Throughout his career, and his barely hidden political ambition, Boris Johnson encouraged subtle comparisons with his war hero, Winston Churchill. There are videos on YouTube, where Johnson, a classics scholar himself, is observed to dissect the usage of chiasmus in Churchillian rhetoric. His hagiographic, but eminently readable book on Churchill makes all effort to highlight history’s “Great Man theory,” with all the subtlety of a rugby tackle.
Churchill, Boris wrote, “is the resounding human rebuttal to all Marxist historians who think history is the story of vast and impersonal economic forces. The point of the Churchill Factor is that one man can make all the difference.” And the political lesson that Boris drew from his idol was similar. “The key thing,” Boris added, “is to be Conservative in principle but Liberal in sympathy.”
The similarity was, however, always superficial. Churchill, for all his historical successes and flaws, was a true-blue conservative, an aristocratic lover of grandeur, order, hierarchy, and Cross-and-Scepter authority. Churchill was also far-sighted; he was cognizant of the shifting balance of global power and his greatest understanding was not the threat of Nazi Germany as a peer-rival, but the potential rise of a much larger global military power to the West, and his success was in shaping the direction of British grand-strategy under that favorable balance. Johnson, in comparison, is foppish and flippant, with a sartorial sense comparable to a second world war era milk-delivery boy. If Churchill was a character out of Kipling, Johnson is straight out of Wodehouse.
Johnson read the mood of the country, and won a remarkable victory uniting the historic middle England votes under a working class conservatism, and then spectacularly misread the popular mood by breaking with the rest of the Anglosphere, as well as his own Tory backbenchers, on Huawei and 5G. Like all post-Thatcherites, Johnson is at heart a socially-liberal free-marketer, and for all the irony in the world, with the British left relentlessly calling Johnson a fascist, when the time came to bring down the hammer of authority, Johnson dithered, unlike Churchill, who in his time of need, promptly doubled policing and rationing under a war-economy to pre-empt an establishment of order, during the Blitz. Realism demands state power and hierarchy in extremis, something which modern-liberals-pretending-to-be-conservatives, rarely understand.
History, however, has given Johnson an opportunity to emulate another, much older, nationalist-conservative leader. Like Johnson, and Churchill before him, Benjamin Disraeli was also a writer. Unlike both Johnson and Churchill, Disraeli was no liberal, and understood how state power can be channeled during times of crisis. Severe structural changes are ahead of Britain and the world, given the questions that rose from this crisis. And the arguments of free-market Thatcherism sound hollow, with the serious supply-chain issues facing Britain. In all fairness, British society has responded to the prime minister’s bugle. A fifteen-minute test at home could be available in a couple of weeks or so, according to a British official, as a British firm made rapid progress on that front. Seven F1 teams joined together to make ventilators for the National Health Service, just as British inventors and businessmen are awaiting production for their own models. The entire industrial base in the country has now geared up for wartime production. Retired nurses, firefighters, policemen, and other emergency workers, came back heeding the prime minister’s address, and an army of more than five hundred thousand volunteers registered to help. Bipartisan and benign nationalism, after all the Brexit acrimony, is still alive and well.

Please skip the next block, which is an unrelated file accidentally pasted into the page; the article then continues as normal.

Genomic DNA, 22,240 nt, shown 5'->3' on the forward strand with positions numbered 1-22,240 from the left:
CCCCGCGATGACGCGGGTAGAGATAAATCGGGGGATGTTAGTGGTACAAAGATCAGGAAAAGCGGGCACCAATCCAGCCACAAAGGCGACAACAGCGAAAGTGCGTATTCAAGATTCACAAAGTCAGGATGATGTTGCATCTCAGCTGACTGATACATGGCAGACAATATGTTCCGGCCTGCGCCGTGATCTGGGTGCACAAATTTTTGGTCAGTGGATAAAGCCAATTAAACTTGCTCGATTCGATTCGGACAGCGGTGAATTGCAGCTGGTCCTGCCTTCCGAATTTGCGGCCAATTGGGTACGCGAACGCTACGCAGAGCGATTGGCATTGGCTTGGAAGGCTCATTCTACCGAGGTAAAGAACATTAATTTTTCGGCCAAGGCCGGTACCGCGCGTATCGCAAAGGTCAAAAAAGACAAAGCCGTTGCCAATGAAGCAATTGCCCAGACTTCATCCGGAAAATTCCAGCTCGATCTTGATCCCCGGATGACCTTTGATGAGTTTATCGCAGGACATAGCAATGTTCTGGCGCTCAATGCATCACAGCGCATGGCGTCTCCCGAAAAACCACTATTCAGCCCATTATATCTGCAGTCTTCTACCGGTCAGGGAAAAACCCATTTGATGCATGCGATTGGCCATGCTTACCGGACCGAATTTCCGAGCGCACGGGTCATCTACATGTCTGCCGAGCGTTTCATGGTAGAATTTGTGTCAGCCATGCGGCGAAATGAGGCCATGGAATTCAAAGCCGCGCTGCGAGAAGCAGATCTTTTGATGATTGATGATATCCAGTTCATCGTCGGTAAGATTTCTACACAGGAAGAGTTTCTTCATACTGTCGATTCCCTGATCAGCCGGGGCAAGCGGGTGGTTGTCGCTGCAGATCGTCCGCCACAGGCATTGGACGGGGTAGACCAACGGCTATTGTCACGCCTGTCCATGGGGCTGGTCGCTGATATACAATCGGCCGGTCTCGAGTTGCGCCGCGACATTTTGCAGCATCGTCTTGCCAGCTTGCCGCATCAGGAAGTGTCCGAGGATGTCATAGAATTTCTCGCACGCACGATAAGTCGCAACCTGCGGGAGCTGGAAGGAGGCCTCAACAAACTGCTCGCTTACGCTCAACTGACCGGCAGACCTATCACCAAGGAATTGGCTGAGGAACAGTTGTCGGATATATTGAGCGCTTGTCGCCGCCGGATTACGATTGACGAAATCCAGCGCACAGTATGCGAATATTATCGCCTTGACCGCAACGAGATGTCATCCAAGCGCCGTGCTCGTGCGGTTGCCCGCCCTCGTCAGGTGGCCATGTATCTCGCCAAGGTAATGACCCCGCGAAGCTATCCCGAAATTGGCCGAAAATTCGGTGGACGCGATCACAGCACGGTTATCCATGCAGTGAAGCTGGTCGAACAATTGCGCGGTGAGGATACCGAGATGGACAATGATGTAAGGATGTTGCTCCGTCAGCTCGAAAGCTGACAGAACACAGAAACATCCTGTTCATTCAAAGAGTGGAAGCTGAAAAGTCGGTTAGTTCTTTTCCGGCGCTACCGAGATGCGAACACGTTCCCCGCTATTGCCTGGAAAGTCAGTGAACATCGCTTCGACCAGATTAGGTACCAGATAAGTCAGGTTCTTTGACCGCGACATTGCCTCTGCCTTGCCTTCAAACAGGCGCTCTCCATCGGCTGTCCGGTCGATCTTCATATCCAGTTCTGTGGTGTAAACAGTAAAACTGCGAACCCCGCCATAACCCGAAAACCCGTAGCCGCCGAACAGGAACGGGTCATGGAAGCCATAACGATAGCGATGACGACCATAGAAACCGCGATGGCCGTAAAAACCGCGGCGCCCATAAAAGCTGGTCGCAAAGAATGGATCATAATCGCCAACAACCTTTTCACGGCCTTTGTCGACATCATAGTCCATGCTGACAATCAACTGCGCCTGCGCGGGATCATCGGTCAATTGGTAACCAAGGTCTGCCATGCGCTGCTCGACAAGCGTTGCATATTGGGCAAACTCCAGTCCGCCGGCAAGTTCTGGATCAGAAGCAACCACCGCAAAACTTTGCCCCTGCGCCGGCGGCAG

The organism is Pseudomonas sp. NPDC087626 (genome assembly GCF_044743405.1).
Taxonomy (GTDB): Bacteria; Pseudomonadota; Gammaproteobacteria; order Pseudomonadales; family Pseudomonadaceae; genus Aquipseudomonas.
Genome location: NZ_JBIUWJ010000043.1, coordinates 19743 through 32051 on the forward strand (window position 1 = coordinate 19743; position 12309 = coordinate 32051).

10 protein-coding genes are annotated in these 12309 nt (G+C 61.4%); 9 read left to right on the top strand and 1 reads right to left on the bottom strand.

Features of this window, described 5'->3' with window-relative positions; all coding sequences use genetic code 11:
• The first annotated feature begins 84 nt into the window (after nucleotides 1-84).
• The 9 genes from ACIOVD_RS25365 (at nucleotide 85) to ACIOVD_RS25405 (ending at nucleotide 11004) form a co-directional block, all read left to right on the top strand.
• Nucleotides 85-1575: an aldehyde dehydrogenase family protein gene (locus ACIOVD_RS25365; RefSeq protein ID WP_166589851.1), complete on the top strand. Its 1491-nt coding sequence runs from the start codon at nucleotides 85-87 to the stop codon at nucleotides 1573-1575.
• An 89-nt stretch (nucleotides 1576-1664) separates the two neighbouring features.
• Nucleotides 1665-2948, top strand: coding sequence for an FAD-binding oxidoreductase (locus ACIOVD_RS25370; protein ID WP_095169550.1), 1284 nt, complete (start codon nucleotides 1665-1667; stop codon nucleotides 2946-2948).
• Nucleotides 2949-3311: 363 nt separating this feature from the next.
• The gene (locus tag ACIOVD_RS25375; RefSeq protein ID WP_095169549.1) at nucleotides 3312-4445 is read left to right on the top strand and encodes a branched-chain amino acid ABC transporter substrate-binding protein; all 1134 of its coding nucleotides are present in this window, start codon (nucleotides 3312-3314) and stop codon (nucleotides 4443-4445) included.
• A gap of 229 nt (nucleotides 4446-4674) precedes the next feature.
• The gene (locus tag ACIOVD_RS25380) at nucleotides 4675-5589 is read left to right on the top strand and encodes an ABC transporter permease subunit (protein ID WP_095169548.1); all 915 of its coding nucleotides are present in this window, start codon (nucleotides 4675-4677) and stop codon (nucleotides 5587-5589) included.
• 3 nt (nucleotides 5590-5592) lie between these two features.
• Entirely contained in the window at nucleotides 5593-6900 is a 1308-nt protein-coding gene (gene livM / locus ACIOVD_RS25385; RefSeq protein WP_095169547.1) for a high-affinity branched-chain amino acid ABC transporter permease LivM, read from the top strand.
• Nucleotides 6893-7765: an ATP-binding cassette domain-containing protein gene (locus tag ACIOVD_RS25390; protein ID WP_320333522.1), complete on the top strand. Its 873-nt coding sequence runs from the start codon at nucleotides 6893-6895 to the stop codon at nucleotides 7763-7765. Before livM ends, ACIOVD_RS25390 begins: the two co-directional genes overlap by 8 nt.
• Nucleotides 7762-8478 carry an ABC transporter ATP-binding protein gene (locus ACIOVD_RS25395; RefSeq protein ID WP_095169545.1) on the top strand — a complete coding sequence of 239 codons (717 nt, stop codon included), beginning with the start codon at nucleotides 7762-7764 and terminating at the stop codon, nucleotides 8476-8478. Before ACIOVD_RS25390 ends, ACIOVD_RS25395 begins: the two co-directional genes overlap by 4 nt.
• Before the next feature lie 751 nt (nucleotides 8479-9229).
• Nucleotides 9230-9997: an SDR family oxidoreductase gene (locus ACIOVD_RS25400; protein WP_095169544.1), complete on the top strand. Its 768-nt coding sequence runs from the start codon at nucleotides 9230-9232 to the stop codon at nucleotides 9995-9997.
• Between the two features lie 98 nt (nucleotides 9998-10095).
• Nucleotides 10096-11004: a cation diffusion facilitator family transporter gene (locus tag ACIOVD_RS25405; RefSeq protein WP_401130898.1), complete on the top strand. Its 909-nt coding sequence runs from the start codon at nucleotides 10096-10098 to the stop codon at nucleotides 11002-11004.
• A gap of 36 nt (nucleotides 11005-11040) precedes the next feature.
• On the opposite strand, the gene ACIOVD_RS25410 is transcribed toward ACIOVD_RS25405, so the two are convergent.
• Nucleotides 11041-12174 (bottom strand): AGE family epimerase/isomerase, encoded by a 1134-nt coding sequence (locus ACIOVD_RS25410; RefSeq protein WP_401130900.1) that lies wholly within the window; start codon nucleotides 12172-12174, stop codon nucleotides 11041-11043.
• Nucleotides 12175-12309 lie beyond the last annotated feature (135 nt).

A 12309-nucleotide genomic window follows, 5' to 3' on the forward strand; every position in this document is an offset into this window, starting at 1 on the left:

But feelings are never enough. The prime minister and his health secretary, and especially his chancellor did a lot recently to assuage fears and maintain the economic engine running, but the historic relegation of Britain to a service sector economy bodes ill for the post-Coronavirus future. Despite Chancellor Rishi Sunak’s valiant effort, the issue remains structural, and at odds with the stated vision, or at least the One-Nation rhetoric of post-election Boris.
For good or for bad, Johnson now understands that there are massive changes afoot. One, he urgently needs to create an independent strategic reserve initiative of medical supplies, fuel and weapons, and the reliance of other great powers (both the United States, and China) cannot be taken for granted. Likewise, further reliance on China is akin to criminal negligence, given Chinese mercantilism and profiteering off medical supplies in Europe, and it is a perfect time to decouple. That might not mean manufacturing would be back to the United Kingdom, but that surely must lead to the curtailing of the Chinese monopoly. Third, and most importantly, Britain needs to reassess its cooperation with the EU. There are already signs of intense distress within the EU regarding the handling of coronavirus, and this global shock might mean more stakes through the heart of institutions like the WHO and EU.
Nationalism, in both friendly and adversarial powers, will rise, and Britain needs to adjust accordingly. The secret of success in life, as Disraeli once wrote, is for a man to be ready for his opportunity when it comes. This is Johnson’s opportunity, to match his instinct with his actions. Only then will history remember him kindly.
Sumantra Maitra is a doctoral researcher at the University of Nottingham, UK. His research is in great power-politics and neorealism. You can find him on Twitter @MrMaitra.